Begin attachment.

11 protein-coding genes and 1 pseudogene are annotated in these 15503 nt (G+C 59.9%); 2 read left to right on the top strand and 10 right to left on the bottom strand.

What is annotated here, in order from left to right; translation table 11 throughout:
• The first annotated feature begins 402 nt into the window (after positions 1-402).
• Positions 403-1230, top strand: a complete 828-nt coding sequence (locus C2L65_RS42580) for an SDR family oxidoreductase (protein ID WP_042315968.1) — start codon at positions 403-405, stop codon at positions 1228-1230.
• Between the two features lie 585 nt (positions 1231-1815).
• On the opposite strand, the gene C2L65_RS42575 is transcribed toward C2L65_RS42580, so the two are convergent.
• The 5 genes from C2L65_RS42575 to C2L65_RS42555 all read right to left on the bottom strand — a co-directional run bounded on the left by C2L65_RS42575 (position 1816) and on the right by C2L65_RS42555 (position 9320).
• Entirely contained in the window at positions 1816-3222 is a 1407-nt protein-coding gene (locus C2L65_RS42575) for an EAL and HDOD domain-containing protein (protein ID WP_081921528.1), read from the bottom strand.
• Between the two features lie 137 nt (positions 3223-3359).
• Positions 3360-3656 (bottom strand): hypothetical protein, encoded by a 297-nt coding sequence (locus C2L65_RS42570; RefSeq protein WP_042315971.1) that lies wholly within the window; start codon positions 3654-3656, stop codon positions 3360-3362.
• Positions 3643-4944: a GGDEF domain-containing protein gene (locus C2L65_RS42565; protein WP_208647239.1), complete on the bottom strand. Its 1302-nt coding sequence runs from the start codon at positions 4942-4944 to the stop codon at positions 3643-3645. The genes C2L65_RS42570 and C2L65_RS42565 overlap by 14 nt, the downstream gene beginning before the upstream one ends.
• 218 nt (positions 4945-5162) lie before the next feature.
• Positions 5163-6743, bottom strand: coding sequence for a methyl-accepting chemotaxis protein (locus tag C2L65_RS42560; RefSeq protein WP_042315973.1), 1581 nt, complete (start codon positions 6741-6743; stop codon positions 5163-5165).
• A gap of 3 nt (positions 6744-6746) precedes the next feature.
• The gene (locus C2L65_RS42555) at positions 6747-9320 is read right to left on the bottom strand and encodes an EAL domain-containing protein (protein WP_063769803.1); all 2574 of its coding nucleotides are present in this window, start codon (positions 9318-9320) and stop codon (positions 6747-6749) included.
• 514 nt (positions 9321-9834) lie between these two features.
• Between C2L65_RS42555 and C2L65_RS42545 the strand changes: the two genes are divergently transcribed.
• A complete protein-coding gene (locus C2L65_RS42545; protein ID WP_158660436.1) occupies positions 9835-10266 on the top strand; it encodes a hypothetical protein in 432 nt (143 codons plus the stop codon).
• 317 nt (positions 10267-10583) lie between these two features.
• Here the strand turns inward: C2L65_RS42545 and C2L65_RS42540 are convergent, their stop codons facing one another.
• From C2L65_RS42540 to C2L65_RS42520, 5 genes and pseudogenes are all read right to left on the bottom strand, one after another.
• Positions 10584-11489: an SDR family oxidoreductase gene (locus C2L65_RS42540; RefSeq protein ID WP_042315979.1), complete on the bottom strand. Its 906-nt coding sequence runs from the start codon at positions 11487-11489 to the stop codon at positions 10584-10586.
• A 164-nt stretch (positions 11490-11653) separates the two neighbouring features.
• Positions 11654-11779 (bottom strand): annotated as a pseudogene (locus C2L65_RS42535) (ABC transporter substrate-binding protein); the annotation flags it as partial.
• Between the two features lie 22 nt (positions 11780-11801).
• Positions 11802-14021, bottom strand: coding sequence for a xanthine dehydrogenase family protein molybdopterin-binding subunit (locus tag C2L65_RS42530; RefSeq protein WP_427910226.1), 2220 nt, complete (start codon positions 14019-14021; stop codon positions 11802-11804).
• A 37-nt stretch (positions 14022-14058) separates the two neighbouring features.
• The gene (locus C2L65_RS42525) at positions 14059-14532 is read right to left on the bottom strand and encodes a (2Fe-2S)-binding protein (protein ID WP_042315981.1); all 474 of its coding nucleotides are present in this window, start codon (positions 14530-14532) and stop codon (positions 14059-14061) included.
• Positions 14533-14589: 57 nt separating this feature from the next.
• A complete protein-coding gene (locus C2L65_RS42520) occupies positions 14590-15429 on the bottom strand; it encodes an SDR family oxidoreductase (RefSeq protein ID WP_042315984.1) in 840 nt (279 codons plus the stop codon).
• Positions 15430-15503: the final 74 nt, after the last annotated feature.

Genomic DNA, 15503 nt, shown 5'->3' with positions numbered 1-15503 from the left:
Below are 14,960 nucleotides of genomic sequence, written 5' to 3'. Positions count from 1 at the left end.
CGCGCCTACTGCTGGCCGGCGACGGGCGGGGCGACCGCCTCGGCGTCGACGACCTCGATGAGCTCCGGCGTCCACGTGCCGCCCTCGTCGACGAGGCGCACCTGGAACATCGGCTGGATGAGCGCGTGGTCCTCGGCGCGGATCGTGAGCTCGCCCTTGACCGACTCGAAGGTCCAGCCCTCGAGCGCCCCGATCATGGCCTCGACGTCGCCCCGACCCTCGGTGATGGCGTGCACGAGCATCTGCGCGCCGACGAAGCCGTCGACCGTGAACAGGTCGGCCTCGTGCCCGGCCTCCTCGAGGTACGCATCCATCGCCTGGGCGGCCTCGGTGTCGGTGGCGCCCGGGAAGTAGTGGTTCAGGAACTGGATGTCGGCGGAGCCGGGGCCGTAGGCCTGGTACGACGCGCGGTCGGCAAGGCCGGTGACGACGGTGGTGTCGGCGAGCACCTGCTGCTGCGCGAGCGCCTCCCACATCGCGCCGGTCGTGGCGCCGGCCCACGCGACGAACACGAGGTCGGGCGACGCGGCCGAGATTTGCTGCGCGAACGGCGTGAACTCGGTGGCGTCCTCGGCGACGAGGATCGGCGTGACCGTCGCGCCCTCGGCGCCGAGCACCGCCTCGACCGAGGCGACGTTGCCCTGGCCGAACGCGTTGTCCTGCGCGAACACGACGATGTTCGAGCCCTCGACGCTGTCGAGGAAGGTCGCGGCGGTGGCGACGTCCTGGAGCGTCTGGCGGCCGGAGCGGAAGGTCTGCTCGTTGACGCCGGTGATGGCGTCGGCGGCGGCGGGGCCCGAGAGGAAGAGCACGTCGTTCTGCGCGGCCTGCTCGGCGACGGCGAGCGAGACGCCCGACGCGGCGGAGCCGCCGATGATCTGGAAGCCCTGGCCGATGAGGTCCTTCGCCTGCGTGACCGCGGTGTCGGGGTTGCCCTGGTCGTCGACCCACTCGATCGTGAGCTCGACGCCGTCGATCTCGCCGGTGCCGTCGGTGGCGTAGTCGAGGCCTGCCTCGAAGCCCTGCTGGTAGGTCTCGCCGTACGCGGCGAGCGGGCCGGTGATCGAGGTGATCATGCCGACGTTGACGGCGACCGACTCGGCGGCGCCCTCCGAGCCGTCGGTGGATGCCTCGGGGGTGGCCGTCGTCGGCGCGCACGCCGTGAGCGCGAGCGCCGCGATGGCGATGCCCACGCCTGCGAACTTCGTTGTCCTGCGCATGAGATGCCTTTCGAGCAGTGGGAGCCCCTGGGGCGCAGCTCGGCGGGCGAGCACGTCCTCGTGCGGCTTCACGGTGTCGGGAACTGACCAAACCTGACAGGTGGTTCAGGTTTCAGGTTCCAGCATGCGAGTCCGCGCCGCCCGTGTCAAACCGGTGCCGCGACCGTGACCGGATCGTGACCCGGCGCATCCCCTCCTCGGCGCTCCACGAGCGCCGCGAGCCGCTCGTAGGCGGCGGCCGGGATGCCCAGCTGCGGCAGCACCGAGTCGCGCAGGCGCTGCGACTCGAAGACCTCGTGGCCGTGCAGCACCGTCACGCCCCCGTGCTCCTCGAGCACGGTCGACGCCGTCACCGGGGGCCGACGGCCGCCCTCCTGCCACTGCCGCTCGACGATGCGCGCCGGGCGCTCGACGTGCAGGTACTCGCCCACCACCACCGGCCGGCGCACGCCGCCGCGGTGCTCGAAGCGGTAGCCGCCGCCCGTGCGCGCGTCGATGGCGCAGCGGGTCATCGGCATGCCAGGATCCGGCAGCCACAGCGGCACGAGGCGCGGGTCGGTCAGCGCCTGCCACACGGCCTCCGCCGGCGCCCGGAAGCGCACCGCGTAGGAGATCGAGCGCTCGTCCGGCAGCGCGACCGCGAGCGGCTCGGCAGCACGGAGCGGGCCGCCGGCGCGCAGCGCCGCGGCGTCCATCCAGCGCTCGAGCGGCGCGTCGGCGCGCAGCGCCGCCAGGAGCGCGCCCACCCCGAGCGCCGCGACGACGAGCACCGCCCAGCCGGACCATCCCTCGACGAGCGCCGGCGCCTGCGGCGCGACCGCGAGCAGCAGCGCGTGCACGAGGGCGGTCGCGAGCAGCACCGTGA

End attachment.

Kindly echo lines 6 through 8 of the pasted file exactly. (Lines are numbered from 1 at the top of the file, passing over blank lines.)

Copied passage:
• On the opposite strand, the gene C2L65_RS42575 is transcribed toward C2L65_RS42580, so the two are convergent.
• The 5 genes from C2L65_RS42575 to C2L65_RS42555 all read right to left on the bottom strand — a co-directional run bounded on the left by C2L65_RS42575 (position 1816) and on the right by C2L65_RS42555 (position 9320).
• Entirely contained in the window at positions 1816-3222 is a 1407-nt protein-coding gene (locus C2L65_RS42575) for an EAL and HDOD domain-containing protein (protein ID WP_081921528.1), read from the bottom strand.